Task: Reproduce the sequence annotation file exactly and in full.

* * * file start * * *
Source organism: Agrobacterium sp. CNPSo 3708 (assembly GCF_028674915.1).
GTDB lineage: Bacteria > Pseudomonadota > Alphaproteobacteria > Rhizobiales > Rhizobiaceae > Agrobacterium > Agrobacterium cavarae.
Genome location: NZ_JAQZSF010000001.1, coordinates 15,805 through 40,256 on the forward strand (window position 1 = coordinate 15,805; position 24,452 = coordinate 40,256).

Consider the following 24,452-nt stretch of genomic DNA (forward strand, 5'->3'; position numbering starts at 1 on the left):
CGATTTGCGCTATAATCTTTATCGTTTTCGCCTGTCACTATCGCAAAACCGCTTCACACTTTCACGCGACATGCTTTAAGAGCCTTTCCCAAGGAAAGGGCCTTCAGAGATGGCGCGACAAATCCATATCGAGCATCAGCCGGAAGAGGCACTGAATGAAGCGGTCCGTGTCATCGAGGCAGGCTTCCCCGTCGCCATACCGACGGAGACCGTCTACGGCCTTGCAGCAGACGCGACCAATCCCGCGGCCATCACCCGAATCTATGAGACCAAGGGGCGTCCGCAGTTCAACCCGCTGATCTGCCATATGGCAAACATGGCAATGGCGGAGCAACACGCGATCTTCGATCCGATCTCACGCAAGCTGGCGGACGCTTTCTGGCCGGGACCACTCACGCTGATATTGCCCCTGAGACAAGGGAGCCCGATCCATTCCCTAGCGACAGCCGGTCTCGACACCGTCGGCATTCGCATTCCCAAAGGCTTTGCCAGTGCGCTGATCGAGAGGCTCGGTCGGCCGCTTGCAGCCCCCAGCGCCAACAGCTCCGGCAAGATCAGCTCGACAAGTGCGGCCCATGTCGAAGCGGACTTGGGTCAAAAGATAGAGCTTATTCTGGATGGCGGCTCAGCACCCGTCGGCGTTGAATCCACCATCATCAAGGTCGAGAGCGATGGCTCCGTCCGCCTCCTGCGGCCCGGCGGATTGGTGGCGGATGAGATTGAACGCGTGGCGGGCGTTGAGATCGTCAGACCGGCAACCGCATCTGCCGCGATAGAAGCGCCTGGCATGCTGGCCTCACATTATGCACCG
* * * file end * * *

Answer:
Source organism: Agrobacterium sp. CNPSo 3708 (assembly GCF_028674915.1).
GTDB lineage: Bacteria > Pseudomonadota > Alphaproteobacteria > Rhizobiales > Rhizobiaceae > Agrobacterium > Agrobacterium cavarae.
Genome location: NZ_JAQZSF010000001.1, coordinates 15,805 through 40,256 on the forward strand (window position 1 = coordinate 15,805; position 24,452 = coordinate 40,256).

Consider the following 24,452-nt stretch of genomic DNA (forward strand, 5'->3'; position numbering starts at 1 on the left):
CGATTTGCGCTATAATCTTTATCGTTTTCGCCTGTCACTATCGCAAAACCGCTTCACACTTTCACGCGACATGCTTTAAGAGCCTTTCCCAAGGAAAGGGCCTTCAGAGATGGCGCGACAAATCCATATCGAGCATCAGCCGGAAGAGGCACTGAATGAAGCGGTCCGTGTCATCGAGGCAGGCTTCCCCGTCGCCATACCGACGGAGACCGTCTACGGCCTTGCAGCAGACGCGACCAATCCCGCGGCCATCACCCGAATCTATGAGACCAAGGGGCGTCCGCAGTTCAACCCGCTGATCTGCCATATGGCAAACATGGCAATGGCGGAGCAACACGCGATCTTCGATCCGATCTCACGCAAGCTGGCGGACGCTTTCTGGCCGGGACCACTCACGCTGATATTGCCCCTGAGACAAGGGAGCCCGATCCATTCCCTAGCGACAGCCGGTCTCGACACCGTCGGCATTCGCATTCCCAAAGGCTTTGCCAGTGCGCTGATCGAGAGGCTCGGTCGGCCGCTTGCAGCCCCCAGCGCCAACAGCTCCGGCAAGATCAGCTCGACAAGTGCGGCCCATGTCGAAGCGGACTTGGGTCAAAAGATAGAGCTTATTCTGGATGGCGGCTCAGCACCCGTCGGCGTTGAATCCACCATCATCAAGGTCGAGAGCGATGGCTCCGTCCGCCTCCTGCGGCCCGGCGGATTGGTGGCGGATGAGATTGAACGCGTGGCGGGCGTTGAGATCGTCAGACCGGCAACCGCATCTGCCGCGATAGAAGCGCCTGGCATGCTGGCCTCACATTATGCACCG